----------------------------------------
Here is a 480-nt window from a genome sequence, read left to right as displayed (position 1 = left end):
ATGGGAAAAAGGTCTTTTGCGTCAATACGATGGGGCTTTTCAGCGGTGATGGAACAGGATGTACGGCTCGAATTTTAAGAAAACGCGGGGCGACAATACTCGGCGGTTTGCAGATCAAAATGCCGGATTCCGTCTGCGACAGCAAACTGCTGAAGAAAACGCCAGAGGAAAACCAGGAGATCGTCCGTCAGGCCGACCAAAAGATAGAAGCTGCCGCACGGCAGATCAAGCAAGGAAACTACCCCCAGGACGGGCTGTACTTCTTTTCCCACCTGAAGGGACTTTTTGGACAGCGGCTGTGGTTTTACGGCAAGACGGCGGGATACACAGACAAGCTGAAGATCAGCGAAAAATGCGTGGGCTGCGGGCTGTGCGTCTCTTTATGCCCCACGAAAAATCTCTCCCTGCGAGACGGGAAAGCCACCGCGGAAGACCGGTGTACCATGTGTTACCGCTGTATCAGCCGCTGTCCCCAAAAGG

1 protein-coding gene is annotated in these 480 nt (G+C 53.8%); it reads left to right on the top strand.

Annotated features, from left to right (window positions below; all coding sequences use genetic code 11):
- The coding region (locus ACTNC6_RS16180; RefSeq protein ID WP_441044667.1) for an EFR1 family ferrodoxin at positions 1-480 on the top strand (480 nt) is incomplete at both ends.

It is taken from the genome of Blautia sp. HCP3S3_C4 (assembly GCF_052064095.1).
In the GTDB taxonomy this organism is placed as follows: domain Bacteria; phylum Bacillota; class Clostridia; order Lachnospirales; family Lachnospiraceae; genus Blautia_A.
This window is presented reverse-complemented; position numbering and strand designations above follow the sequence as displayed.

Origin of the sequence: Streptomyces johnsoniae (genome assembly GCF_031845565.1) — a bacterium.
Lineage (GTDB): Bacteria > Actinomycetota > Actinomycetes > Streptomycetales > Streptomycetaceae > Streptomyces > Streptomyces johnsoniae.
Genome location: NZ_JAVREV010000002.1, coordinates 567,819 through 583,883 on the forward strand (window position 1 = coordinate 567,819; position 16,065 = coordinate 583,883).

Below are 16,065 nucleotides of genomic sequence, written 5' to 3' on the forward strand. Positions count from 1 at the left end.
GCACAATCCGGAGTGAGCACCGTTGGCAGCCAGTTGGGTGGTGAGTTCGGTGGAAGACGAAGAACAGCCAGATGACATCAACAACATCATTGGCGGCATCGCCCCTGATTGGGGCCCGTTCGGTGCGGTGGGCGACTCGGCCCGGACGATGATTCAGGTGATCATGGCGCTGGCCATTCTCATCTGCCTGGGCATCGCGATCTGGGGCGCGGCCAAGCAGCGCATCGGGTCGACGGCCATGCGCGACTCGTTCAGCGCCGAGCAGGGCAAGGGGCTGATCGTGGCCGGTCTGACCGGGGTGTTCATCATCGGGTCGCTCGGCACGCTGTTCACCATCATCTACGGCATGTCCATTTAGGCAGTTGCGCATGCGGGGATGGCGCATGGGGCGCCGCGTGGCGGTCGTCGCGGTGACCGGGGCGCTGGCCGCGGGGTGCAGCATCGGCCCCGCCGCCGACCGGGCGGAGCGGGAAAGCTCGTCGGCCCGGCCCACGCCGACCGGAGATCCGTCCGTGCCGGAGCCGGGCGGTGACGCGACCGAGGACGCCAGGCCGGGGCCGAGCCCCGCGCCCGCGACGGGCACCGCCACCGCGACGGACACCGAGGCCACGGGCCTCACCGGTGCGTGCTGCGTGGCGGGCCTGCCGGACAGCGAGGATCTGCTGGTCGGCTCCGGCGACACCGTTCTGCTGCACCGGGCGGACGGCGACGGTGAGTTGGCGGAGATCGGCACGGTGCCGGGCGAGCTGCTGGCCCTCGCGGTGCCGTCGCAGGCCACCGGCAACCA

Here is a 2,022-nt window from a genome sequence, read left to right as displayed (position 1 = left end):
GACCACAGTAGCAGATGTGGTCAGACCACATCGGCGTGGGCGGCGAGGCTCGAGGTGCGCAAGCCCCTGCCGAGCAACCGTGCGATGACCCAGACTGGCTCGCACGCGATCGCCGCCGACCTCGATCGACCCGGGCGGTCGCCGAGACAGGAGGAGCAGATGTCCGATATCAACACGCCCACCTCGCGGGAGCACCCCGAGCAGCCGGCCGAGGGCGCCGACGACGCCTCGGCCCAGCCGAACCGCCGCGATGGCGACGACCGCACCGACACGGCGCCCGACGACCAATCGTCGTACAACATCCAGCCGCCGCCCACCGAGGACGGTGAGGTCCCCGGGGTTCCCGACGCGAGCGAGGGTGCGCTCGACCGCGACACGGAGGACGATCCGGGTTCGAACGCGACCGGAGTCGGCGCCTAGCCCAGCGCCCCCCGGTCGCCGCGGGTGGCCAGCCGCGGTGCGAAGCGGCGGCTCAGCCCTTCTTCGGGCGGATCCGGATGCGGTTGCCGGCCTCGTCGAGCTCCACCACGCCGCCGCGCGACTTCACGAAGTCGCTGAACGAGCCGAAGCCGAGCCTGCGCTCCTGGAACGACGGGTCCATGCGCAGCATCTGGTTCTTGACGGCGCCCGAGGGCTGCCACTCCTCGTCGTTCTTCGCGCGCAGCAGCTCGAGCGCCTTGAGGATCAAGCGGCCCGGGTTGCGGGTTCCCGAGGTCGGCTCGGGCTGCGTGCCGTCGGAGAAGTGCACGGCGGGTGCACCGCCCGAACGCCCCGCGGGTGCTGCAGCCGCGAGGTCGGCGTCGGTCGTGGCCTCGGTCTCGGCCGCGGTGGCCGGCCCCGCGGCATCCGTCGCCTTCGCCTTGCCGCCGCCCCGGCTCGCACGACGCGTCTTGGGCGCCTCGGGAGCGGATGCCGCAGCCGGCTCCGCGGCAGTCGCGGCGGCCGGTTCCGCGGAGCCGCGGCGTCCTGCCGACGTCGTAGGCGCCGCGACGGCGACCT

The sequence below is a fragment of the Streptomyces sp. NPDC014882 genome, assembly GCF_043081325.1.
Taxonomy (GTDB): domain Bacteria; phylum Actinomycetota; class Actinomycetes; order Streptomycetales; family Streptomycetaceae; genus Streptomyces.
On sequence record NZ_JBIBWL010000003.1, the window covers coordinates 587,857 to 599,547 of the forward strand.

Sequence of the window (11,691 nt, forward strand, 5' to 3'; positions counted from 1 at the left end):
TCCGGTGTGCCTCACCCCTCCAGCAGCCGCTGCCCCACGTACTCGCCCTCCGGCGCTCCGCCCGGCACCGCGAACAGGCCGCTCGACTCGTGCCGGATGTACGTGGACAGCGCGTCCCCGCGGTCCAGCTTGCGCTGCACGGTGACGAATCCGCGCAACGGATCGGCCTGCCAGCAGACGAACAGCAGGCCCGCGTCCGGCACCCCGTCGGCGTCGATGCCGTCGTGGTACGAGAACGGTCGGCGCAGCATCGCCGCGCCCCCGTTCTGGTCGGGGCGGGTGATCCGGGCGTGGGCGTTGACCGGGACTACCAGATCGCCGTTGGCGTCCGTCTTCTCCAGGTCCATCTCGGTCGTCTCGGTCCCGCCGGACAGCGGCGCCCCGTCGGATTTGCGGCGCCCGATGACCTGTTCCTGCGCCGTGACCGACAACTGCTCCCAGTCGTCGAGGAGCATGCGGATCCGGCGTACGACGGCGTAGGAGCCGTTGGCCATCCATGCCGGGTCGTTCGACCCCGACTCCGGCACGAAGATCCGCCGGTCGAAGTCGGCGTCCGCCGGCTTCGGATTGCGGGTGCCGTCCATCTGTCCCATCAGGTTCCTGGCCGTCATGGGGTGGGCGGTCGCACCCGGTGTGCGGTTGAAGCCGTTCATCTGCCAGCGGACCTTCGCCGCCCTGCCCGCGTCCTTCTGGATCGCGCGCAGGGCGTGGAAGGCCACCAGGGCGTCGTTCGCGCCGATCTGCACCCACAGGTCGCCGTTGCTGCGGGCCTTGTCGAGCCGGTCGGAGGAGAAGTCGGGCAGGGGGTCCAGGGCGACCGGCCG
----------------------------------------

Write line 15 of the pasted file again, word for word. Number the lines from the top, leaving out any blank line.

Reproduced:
GACCACAGTAGCAGATGTGGTCAGACCACATCGGCGTGGGCGGCGAGGCTCGAGGTGCGCAAGCCCCTGCCGAGCAACCGTGCGATGACCCAGACTGGCTCGCACGCGATCGCCGCCGACCTCGATCGACCCGGGCGGTCGCCGAGACAGGAGGAGCAGATGTCCGATATCAACACGCCCACCTCGCGGGAGCACCCCGAGCAGCCGGCCGAGGGCGCCGACGACGCCTCGGCCCAGCCGAACCGCCGCGATGGCGACGACCGCACCGACACGGCGCCCGACGACCAATCGTCGTACAACATCCAGCCGCCGCCCACCGAGGACGGTGAGGTCCCCGGGGTTCCCGACGCGAGCGAGGGTGCGCTCGACCGCGACACGGAGGACGATCCGGGTTCGAACGCGACCGGAGTCGGCGCCTAGCCCAGCGCCCCCCGGTCGCCGCGGGTGGCCAGCCGCGGTGCGAAGCGGCGGCTCAGCCCTTCTTCGGGCGGATCCGGATGCGGTTGCCGGCCTCGTCGAGCTCCACCACGCCGCCGCGCGACTTCACGAAGTCGCTGAACGAGCCGAAGCCGAGCCTGCGCTCCTGGAACGACGGGTCCATGCGCAGCATCTGGTTCTTGACGGCGCCCGAGGGCTGCCACTCCTCGTCGTTCTTCGCGCGCAGCAGCTCGAGCGCCTTGAGGATCAAGCGGCCCGGGTTGCGGGTTCCCGAGGTCGGCTCGGGCTGCGTGCCGTCGGAGAAGTGCACGGCGGGTGCACCGCCCGAACGCCCCGCGGGTGCTGCAGCCGCGAGGTCGGCGTCGGTCGTGGCCTCGGTCTCGGCCGCGGTGGCCGGCCCCGCGGCATCCGTCGCCTTCGCCTTGCCGCCGCCCCGGCTCGCACGACGCGTCTTGGGCGCCTCGGGAGCGGATGCCGCAGCCGGCTCCGCGGCAGTCGCGGCGGCCGGTTCCGCGGAGCCGCGGCGTCCTGCCGACGTCGTAGGCGCCGCGACGGCGACCT